Centralia police chief urges dog owners to license pets

Licenses help police reunite animals with owners faster, chief says


Before late fees become applicable, Centralia dog owners are urged to get their 2024 dog licenses from the Centralia Police Department. 

While cats can be licensed as well, it is not required as it is for dogs within city limits. 

Centralia Police Chief Stacy Denham told The Chronicle the program allows officers to more quickly reunite dogs and their owners if the animals are picked up as strays. 

Licensing fees start at $10 for dogs that are spayed or neutered and $30 for dogs that aren’t fixed. They are valid from Jan. 1 through Dec. 31. Proof of the animal’s up-to-date rabies vaccination is required.

Upon providing documentation, approved low-income, disabled or senior residents can get a lifetime license for only $5. 

Anyone with a dog within city limits is required to get a 2024 license before the deadline, Feb. 1, or they may face an additional $20 fee on top of the licensing fee, Denham said. 

License applications can be found online or at the Centralia Police Department’s headquarters in Centralia City Hall. 

Though licensing and late fees do exist, Denham said they don’t really generate any revenue and often the department will waive the late fee as long as the owner of an animal they pick up does get their dog licensed. 

“There’s a lot of cases where people just didn’t know, or are facing financial hardship, and so we don’t charge them the penalty, we just charge them the licensing fee because we just want their dogs to be licensed,” Denham said. 

Before the COVID-19 pandemic, Denham said his officers didn’t pick up that many stray dogs. During the pandemic, many people got new pets to help deal with the isolation, and now — this year especially, Denham said — many are learning the hard way that sometimes pets escape or get lost.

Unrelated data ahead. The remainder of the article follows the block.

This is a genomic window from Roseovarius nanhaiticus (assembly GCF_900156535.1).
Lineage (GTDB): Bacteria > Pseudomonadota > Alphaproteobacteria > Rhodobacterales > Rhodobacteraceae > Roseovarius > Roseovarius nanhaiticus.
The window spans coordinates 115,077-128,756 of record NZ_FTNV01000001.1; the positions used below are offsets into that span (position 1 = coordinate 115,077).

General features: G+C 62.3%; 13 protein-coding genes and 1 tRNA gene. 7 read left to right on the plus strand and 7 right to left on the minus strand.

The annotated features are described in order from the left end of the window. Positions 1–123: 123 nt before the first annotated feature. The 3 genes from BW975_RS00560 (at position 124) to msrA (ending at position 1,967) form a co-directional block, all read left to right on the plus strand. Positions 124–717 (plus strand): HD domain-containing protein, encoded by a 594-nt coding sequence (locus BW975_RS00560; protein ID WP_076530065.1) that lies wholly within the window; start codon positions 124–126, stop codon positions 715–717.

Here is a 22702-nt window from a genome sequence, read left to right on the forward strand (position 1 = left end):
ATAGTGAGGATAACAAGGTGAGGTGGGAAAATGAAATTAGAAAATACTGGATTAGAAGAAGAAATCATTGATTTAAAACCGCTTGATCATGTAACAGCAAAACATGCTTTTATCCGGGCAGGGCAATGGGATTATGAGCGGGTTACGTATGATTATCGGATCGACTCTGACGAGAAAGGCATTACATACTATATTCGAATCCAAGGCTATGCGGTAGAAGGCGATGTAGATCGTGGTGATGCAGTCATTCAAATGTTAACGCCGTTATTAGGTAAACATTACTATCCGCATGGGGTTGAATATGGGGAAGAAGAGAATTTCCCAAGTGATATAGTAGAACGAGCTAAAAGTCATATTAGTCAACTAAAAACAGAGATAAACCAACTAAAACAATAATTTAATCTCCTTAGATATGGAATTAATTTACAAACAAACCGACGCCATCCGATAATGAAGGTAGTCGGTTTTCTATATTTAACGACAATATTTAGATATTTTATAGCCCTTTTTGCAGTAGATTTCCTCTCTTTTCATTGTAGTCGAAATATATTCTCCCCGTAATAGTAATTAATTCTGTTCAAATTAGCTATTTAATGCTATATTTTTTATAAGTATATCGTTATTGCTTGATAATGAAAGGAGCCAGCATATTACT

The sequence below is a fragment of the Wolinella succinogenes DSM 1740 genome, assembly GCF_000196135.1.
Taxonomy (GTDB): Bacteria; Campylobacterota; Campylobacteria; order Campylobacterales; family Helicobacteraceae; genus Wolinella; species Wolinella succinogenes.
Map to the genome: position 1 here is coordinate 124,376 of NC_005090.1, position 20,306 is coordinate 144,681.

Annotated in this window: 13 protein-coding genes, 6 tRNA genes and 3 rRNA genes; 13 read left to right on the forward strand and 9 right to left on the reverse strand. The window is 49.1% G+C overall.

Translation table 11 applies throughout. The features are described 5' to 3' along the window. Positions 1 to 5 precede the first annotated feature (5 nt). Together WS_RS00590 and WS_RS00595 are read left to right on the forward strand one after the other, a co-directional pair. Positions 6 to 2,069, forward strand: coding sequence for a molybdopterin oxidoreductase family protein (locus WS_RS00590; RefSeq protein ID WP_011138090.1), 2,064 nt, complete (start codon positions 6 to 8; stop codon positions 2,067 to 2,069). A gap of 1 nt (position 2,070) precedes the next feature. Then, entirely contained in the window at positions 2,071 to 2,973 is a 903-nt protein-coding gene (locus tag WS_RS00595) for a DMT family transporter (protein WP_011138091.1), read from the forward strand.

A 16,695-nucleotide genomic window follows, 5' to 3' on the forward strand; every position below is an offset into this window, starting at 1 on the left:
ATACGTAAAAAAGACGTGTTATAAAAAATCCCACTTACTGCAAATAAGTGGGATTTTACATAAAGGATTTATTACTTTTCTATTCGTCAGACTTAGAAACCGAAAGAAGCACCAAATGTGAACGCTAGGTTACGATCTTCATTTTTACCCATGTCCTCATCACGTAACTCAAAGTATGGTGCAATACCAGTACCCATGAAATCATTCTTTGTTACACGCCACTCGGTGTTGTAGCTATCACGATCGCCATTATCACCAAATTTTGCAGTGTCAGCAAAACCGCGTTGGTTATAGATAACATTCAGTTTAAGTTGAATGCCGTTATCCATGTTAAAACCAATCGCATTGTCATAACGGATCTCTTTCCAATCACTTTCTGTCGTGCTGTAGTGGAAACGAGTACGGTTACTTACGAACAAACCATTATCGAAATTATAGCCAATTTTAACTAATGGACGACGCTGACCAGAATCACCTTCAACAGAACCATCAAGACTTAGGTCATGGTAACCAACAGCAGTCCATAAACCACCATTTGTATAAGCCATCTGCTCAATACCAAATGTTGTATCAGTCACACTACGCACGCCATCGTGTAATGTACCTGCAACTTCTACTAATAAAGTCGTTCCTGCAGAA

“Historically, we used to go a couple weeks without a dog. Maybe a big week would be three or four,” Denham said. “Now we constantly have up to three, four, sometimes up to 10 dogs, regularly now.” 

Because of the uptick in stray dogs, Centralia police officers are now having to devote a lot more time and resources to take care of the animals they find. 

“We’re spending an immeasurable amount of time trying to find the owners, and it seems like we’re just getting more and more dogs. If you do this a couple times a week, it’s not a big deal. If you’re doing it daily, now it becomes a bigger problem,” Denham said. 

Recently, two dogs were abandoned outside the Centralia Police Department’s makeshift kennel at a city-owned property on Mellen Street. The kennel was built after the Lewis County Animal Shelter stopped accepting stray dogs captured by Denham’s department. 

“They were skittish, too. We don’t know what happened to them before they were dropped off,” Denham added. 

Along with the county’s shelter, Denham said shelters between Portland and Seattle are all full and no longer accepting dogs his officers pick up. 

“We have nine kennels now … and we regularly have 10 or 11 dogs at one time,” Denham said. 

Additionally, some rescued animals are in need of veterinary care, which the department does provide. 

The department can now charge owners for that care, thanks to an ordinance recently passed by the Centralia City Council.

The ordinance was passed last month because, with more dogs being picked this year, the department has been losing money and needed a way to recover the increasing amounts of veterinarian bills. 

Denham added he is an animal lover himself and wants to do everything he can to avoid having to put a dog down. 

While some people do get their dogs microchipped, some prefer not to. Denham said even those who opt for a chip must license their dogs. 

Once a dog gets a microchip, the information on the chip can only be changed by the company that made it. 

Since city dog licenses need to be updated annually, if someone moves, their address will be updated with the city when they renew the license and they don’t have to worry about getting the chip updated. 

The Centralia Police Department does have a chip scanner.

To apply for a Centralia dog license, visit https://www.cityofcentralia.com/284/Dog-Licensing for the application and instructions, or visit the Centralia Police Department at 118 W. Maple St. in downtown Centralia. 

For more information, call the Centralia Police Department at 360-330-7680.